„The learning deficits observed in the meta-analysis are significant. Those we found in studies from Germany, for example in Hamburg and in Baden-Wurttemberg, are somewhat smaller, but tend to point in the same direction. Pandemic-related learning deficits certainly also play a role in the findings recently presented in the IQB Education Trends. Not only are the backlogs themselves unevenly distributed socially, but their consequences are also likely to vary widely: many students with the appropriate social background will easily make up for it. However, the consequences will be more severe, especially for lower achievers and for students from less educated homes. In addition, the study focuses on cognitive learning deficits, i.e. on the question of what students have learned - or not learned - in German and math, for example. If you ask teachers, it becomes clear that in addition to the actual learning deficits, there is another problem in the foreground, namely the whole psychosocial area. My impression is that schools currently have a lot of work to do in this area to reestablish certain learning routines and to get the whole social interaction back on track."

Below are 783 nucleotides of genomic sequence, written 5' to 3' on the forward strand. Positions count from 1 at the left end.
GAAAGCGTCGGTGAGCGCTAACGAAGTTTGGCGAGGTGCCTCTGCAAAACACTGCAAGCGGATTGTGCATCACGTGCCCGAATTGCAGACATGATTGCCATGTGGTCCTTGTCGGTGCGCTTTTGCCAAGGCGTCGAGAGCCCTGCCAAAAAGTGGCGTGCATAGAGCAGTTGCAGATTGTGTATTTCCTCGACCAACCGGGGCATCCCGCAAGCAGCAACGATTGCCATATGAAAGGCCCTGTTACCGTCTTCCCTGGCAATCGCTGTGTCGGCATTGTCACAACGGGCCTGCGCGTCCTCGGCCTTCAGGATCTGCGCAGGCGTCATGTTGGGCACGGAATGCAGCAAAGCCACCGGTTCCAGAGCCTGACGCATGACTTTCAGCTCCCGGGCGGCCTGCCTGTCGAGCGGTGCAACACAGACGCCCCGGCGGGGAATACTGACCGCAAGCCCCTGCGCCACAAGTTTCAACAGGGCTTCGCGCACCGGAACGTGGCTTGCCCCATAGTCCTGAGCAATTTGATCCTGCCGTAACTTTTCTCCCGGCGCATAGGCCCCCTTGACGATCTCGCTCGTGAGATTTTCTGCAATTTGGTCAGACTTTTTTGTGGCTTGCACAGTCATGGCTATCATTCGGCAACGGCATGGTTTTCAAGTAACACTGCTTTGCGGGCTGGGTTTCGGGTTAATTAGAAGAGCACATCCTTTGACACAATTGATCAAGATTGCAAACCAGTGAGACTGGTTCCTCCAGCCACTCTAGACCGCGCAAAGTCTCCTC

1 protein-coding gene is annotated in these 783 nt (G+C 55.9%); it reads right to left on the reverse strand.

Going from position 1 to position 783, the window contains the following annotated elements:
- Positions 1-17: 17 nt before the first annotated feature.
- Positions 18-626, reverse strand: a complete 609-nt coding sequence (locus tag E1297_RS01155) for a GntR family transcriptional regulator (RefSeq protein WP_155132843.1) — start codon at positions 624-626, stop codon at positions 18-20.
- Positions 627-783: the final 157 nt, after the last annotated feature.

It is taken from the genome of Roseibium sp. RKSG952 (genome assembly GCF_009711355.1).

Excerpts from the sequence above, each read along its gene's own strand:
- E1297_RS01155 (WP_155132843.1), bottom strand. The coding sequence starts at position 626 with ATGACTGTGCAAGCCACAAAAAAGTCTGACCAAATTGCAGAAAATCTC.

„The federal government has already made extensive funds available for a so-called catch-up program. But it is also clear that these measures alone will not be enough in the end. Additional support measures are important, of course, but we will only be able to reduce social inequalities if the great heterogeneity (i.e., difference/diversity) of the students is also taken more into account in the normal classroom. In the end, it will only work through targeted support in regular classes as well. If additional resources are made available now, attention must be paid to how these resources are distributed. We can clearly see from the data that certain students have suffered particularly from the pandemic - precisely those who were already having a hard time. The task now must be to provide targeted support for precisely these students - including in regular classes. In a large state like Baden-Wurttemberg, about half of the students now have a so-called migration background. Given this number, we cannot, for example, pretend that it is the normal case that all children in our elementary schools speak perfect German. Such things must be systematically taken into account in the classroom. We can't afford as a democratic society - or, for that matter, as an economy - to have a portion of our students take so little away from school."